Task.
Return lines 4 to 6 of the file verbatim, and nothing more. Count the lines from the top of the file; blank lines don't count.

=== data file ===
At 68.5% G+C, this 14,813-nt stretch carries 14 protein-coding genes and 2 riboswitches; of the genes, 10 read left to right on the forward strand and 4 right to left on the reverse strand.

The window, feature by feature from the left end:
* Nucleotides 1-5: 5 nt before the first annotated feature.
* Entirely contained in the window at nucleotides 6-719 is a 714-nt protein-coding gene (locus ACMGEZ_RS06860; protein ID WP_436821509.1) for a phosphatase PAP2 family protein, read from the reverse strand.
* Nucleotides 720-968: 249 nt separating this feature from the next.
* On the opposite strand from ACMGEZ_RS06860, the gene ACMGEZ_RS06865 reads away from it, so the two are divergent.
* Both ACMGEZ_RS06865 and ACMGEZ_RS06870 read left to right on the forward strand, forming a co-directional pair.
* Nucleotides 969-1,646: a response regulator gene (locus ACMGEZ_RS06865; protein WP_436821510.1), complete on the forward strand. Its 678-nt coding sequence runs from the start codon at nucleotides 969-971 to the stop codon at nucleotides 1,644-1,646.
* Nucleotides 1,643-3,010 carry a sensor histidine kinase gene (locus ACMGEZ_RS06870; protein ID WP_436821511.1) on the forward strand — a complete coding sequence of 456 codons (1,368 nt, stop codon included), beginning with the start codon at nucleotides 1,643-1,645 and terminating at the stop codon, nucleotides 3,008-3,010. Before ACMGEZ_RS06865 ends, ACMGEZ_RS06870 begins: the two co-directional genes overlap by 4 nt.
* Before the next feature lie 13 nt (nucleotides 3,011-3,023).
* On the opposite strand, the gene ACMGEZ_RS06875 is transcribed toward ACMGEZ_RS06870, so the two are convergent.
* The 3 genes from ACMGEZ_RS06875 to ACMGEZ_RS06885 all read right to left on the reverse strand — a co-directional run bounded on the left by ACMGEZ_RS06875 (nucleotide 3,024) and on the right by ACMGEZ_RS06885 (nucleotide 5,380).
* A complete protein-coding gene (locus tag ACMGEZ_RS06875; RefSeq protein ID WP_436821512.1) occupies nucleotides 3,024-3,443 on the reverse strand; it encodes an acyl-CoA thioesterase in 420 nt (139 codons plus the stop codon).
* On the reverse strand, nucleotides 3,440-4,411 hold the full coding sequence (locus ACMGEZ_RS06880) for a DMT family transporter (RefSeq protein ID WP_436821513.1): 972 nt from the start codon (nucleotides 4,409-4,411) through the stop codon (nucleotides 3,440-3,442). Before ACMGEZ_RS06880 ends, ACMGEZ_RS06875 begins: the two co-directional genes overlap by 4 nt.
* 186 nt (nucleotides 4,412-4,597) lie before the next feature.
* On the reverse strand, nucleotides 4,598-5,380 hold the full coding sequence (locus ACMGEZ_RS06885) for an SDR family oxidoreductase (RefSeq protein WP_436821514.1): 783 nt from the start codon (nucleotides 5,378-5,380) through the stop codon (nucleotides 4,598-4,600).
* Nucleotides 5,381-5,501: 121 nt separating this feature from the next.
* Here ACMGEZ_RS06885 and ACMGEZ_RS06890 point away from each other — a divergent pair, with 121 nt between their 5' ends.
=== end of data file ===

* Entirely contained in the window at nucleotides 6-719 is a 714-nt protein-coding gene (locus ACMGEZ_RS06860; protein ID WP_436821509.1) for a phosphatase PAP2 family protein, read from the reverse strand.
* Nucleotides 720-968: 249 nt separating this feature from the next.
* On the opposite strand from ACMGEZ_RS06860, the gene ACMGEZ_RS06865 reads away from it, so the two are divergent.